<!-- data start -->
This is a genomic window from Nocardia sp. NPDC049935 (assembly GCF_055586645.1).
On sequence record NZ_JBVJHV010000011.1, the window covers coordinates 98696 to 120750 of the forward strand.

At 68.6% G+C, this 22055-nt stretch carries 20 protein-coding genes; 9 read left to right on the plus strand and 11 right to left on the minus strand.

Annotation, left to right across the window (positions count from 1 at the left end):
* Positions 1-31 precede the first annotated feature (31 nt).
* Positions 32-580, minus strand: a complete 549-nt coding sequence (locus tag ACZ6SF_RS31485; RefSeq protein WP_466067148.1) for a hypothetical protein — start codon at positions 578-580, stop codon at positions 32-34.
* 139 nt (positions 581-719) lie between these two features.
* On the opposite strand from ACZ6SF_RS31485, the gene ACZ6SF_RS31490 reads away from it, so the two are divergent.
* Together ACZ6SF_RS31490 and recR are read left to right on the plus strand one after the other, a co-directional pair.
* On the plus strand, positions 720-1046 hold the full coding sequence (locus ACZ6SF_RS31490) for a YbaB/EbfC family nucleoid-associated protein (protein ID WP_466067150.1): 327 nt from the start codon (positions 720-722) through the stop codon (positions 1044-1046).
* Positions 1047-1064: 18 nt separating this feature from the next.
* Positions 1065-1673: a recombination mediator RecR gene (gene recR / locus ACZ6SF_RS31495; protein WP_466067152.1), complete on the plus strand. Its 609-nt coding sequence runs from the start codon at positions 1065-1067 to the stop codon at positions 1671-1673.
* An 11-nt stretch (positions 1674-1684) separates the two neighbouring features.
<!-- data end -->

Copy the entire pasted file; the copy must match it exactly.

This is a genomic window from Nocardia sp. NPDC049935 (assembly GCF_055586645.1).
On sequence record NZ_JBVJHV010000011.1, the window covers coordinates 98696 to 120750 of the forward strand.

At 68.6% G+C, this 22055-nt stretch carries 20 protein-coding genes; 9 read left to right on the plus strand and 11 right to left on the minus strand.

Annotation, left to right across the window (positions count from 1 at the left end):
* Positions 1-31 precede the first annotated feature (31 nt).
* Positions 32-580, minus strand: a complete 549-nt coding sequence (locus tag ACZ6SF_RS31485; RefSeq protein WP_466067148.1) for a hypothetical protein — start codon at positions 578-580, stop codon at positions 32-34.
* 139 nt (positions 581-719) lie between these two features.
* On the opposite strand from ACZ6SF_RS31485, the gene ACZ6SF_RS31490 reads away from it, so the two are divergent.
* Together ACZ6SF_RS31490 and recR are read left to right on the plus strand one after the other, a co-directional pair.
* On the plus strand, positions 720-1046 hold the full coding sequence (locus ACZ6SF_RS31490) for a YbaB/EbfC family nucleoid-associated protein (protein ID WP_466067150.1): 327 nt from the start codon (positions 720-722) through the stop codon (positions 1044-1046).
* Positions 1047-1064: 18 nt separating this feature from the next.
* Positions 1065-1673: a recombination mediator RecR gene (gene recR / locus ACZ6SF_RS31495; protein WP_466067152.1), complete on the plus strand. Its 609-nt coding sequence runs from the start codon at positions 1065-1067 to the stop codon at positions 1671-1673.
* An 11-nt stretch (positions 1674-1684) separates the two neighbouring features.